NASA Ames Awarded Small Explorer Mission Development Contracts
MOFFETT FIELD, Calif. – NASA’s Ames Research Center, Moffett Field, Calif., was selected to develop two science proposals into full missions as part of the agency's Small Explorer, or SMEX, Program. NASA today announced the two winning proposals that will implement projects to study our sun and some of the most exotic objects in the universe, such as neutron stars and black holes.
Both missions will launch by 2015; the first could launch by the end of 2012. Mission costs will be capped at $105 million each, excluding the launch vehicle.
"These Small Explorer missions offer NASA an innovative and inexpensive way to open new windows of understanding into our world and universe," said Ames Director S. Pete Worden. "Ames is proud to be involved and looks forward to working with the principal investigators to launch these exciting missions."
The Interface Region Imaging Spectrograph, or IRIS, mission will use a solar telescope and spectrograph to explore the solar chromospheres. This is a crucial region for understanding energy transport into the solar wind and an archetype for stellar atmospheres. Recent discoveries have shown the chromosphere is significantly more dynamic and structured than previously thought. The unique instrument capabilities, coupled with state of the art 3-D modeling, will explore this dynamic region in detail. The mission will greatly extend the scientific output of existing heliophysics spacecraft that follow the effects of energy release processes from the sun to Earth. Alan M. Title, from Lockheed Martin Advanced Technology Center, Palo Alto, Calif., is the IRIS principal investigator.
Ames will manage mission operations, flight operations and ground systems activities, and provide support for spacecraft systems engineering, flight dynamics, integration and testing. Ames' Multi-Mission Operations Center facility will be used for mission control. Ames also will manage education and public outreach activities.
The other winning proposal, Gravity and Extreme Magnetism SMEX, or GEMS, will use an X-ray telescope to track the flow of highly magnetized matter into super massive black holes. Among the thousands of X-ray sources observed with prior and current X-ray satellites, only one astrophysical object, the Crab Nebula, has been measured in polarized X-rays. By providing an increase in sensitivity of more than 100 times, the Gravity and Extreme Magnetism SMEX mission will detect and measure the polarization of the X-rays emitted by some of the most energetic and enigmatic objects in the cosmos. These include ultra-dense neutron stars and stellar-mass black holes, which are the remains of the dying explosions of very hot, massive stars, and ultra-massive black holes at the centers of distant galaxies. By studying the changes with time and energy of their polarized X-ray emission, the mission will probe the bending of space and the curving of light in regions of extreme gravity near these objects. Jean H. Swank, from NASA's Goddard Space Flight Center, Greenbelt, Md., is the principal investigator.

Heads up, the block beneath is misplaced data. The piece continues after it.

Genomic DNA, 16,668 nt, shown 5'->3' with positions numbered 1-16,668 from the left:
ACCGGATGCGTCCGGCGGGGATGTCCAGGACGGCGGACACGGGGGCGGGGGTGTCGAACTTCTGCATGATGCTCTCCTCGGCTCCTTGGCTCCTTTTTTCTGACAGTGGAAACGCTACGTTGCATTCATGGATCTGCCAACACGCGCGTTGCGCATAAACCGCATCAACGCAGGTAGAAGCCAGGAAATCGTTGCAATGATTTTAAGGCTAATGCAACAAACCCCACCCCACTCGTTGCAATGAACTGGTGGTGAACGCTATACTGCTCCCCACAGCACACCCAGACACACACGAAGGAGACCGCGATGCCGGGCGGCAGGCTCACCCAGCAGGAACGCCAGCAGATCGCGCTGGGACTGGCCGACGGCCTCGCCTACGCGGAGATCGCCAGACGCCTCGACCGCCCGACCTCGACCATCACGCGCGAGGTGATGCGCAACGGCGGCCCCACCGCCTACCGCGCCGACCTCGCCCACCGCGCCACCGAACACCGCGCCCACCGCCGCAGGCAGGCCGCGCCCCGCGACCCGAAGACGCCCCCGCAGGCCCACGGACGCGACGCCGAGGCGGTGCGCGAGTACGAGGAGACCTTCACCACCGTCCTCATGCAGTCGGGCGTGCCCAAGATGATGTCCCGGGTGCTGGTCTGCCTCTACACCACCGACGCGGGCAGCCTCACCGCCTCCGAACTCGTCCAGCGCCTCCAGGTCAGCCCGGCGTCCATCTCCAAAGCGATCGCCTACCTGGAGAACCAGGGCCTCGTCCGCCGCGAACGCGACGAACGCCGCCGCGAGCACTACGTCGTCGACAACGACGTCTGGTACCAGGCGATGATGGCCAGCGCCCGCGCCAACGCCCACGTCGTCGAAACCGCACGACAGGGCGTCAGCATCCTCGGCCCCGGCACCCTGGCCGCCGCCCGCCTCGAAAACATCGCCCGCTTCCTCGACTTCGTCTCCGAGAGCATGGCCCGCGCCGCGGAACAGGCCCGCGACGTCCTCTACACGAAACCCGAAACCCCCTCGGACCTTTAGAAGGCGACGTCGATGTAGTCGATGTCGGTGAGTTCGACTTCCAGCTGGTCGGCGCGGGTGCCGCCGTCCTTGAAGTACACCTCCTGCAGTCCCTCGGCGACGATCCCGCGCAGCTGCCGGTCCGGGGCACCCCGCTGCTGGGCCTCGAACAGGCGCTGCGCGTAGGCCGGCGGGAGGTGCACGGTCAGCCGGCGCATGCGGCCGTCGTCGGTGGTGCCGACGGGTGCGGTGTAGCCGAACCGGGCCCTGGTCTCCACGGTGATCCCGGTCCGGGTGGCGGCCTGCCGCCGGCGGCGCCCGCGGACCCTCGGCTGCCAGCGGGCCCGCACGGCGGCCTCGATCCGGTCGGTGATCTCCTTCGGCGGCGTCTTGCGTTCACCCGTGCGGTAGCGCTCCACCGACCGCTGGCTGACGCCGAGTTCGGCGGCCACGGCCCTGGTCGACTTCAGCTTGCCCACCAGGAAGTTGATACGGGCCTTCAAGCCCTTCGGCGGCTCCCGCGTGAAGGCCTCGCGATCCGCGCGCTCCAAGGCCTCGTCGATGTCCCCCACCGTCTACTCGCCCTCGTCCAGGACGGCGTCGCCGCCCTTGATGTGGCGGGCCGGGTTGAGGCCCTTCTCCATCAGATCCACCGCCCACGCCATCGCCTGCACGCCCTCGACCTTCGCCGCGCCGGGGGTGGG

Ames will manage the spacecraft development and testing contract, providing technical and programmatic expertise to ensure the spacecraft is delivered on time and on budget. Three Ames scientists are on the GEMS science team, and Ames will work with NASA's Goddard Space Flight Center to implement an Education and Public Outreach program.
"These two missions demonstrate the value of the Small Explorer Program," said Ed Weiler, associate administrator for NASA's Science Mission Directorate in Washington. "For a relatively small investment, we'll see an amazing amount of science generated."
The SMEX Program is designed to provide frequent, low-cost access to space for heliophysics and astrophysics missions using small- to mid-sized spacecraft. The program also seeks to raise public awareness of NASA's space science missions through educational and public outreach activities. The winning proposals are the 12th and 13th Small Explorer missions selected for flight.
Goddard manages the Explorer program for NASA's Science Mission Directorate. For more information about the program, visit: http://explorers.gsfc.nasa.gov
For more information about NASA's Ames Research Center, visit:
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